4 of the Best Waves For Airs

Matt Rode

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Updated 63d ago

Ever since Matt Kechele started boosting in Florida in the 1970s, aerials have been the future of high-performance surfing. Sure, well-rounded shredders still need to have their fundamentals in order—need to be able to pack pit, crack lips, and wrap textbook cutties. But airs are the apex of performance, the area of hi-fi surfing where progression continues and limits are still being pushed.

Air reverses used to be cutting-edge maneuvers that won world tour events, but these days they are a dime a dozen at your local spot. Back flips, full rotations, humongous straight airs—pros are throwing away clips these days that would have earned them a closing part in a Taylor Steele film a decade ago, and the evolution of aerial surfing has only just begun.

In addition to the inevitable progression that comes from younger generations observing and then improving upon the antics of those who boosted before them, another factor that is contributing to the progression of airs is today’s easy access to “air waves”—a category of breaks that didn’t exist when most of us first put wax to board. While these windy, wedgy peaks might not fit the “perfect wave” ethos that we grew up on, they are tailor-made for one thing—hucking your board skyward. Whether you are looking to stick a double rotation or simply put your fins out the back for the first time, here are four of the best ramps in the business.

Cobblestones, Western Australia

What Rocky Point is to goofy foots in Hawaii, Cobblestones is to naturals in Western Australia. A powerful, wedgy right-hand reef that pushes into a perfect ramp and gets tattered by constant sideshore winds, Cobblestones has played host to some of the most memorable video parts over the past decade. And if you get tired of punting there, you can always head up the coast to North Point, where you can streak out of barrels straight into a multi-lip ramp from hell.

Spot guide: South West Australia

Freak Peak, BSR Wave Pool, Waco, Texas

The BSR Wave Pool was introduced to the world on the shoulders of a back flip from Seth Moniz—and ever since then the performances at the world’s wedgiest wave pool have only gotten bigger. When the wackos in Waco turn the pool settings to Freak Peak, shit gets downright crazy, and over the past two years this Texan pool has become the go-to training ground for the world’s most innovative aerialists.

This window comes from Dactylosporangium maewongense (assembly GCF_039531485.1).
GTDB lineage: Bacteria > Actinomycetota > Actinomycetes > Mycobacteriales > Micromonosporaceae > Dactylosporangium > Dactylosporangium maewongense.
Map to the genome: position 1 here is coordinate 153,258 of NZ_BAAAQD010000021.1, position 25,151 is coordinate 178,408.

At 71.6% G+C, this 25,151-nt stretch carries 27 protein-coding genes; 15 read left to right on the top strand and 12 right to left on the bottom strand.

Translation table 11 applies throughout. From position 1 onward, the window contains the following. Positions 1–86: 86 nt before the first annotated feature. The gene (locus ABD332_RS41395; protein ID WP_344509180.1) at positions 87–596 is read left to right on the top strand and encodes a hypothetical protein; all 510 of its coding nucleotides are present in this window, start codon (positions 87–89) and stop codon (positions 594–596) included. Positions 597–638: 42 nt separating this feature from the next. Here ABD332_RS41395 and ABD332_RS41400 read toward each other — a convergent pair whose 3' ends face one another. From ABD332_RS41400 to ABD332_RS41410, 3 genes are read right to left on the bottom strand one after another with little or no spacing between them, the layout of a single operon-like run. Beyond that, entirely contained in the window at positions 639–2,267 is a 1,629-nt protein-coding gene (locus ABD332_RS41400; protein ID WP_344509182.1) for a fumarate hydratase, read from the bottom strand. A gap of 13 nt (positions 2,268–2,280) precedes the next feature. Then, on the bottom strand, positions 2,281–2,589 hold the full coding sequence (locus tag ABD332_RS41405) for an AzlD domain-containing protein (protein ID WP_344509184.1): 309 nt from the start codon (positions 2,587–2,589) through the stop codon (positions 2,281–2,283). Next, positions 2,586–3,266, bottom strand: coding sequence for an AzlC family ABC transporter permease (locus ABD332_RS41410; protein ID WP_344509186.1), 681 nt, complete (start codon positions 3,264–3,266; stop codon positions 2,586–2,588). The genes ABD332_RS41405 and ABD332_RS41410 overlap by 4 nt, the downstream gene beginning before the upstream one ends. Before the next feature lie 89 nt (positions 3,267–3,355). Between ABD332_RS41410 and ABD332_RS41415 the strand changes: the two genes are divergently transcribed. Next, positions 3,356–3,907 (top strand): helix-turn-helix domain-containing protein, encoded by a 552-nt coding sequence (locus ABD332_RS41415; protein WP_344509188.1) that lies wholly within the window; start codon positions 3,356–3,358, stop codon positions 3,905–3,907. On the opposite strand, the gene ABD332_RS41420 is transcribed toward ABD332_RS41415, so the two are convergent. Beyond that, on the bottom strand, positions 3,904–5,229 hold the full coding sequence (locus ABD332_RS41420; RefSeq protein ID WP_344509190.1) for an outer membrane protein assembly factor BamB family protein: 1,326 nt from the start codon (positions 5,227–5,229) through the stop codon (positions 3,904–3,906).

Lower Trestles

While Lowers might not be the rampiest or most powerful peak out there, it has something that a lot of other waves don’t—an extremely forgiving transition. The world’s biggest air will never be landed there, but it’s quite possible that Lowers has seen more high-flying acrobatics than any other wave on the planet. That’s because it is infinitely rippable and forgiving, with just enough oomph to put some pep in your pop. For those looking to take their first small steps into the aerial realm, there aren’t many spots that are better than Trestles—if only you can manage to sneak a wave from the crowd.

Forecast: Trestles

Rocky Lefts, North Shore

Craig Ando.

Craig Ando.

© 2020 - Jason Corroto Photo.

Air waves need four ingredients—speed, a ramp, a landing, and the right kind of wind. The left at Rocky Point has all four, combining North Shore juice with a lip that’s infinitely boostable and incessant trade winds that stick boards to feet better than FU Wax.

With the majority of the world’s best surfers descending on the North Shore for six weeks each winter, Rocky Lefts becomes ground zero for cutting-edge aerial surfing in November and December—at least whenever the swell drops below the double-overhead range.

Forecast: North Shore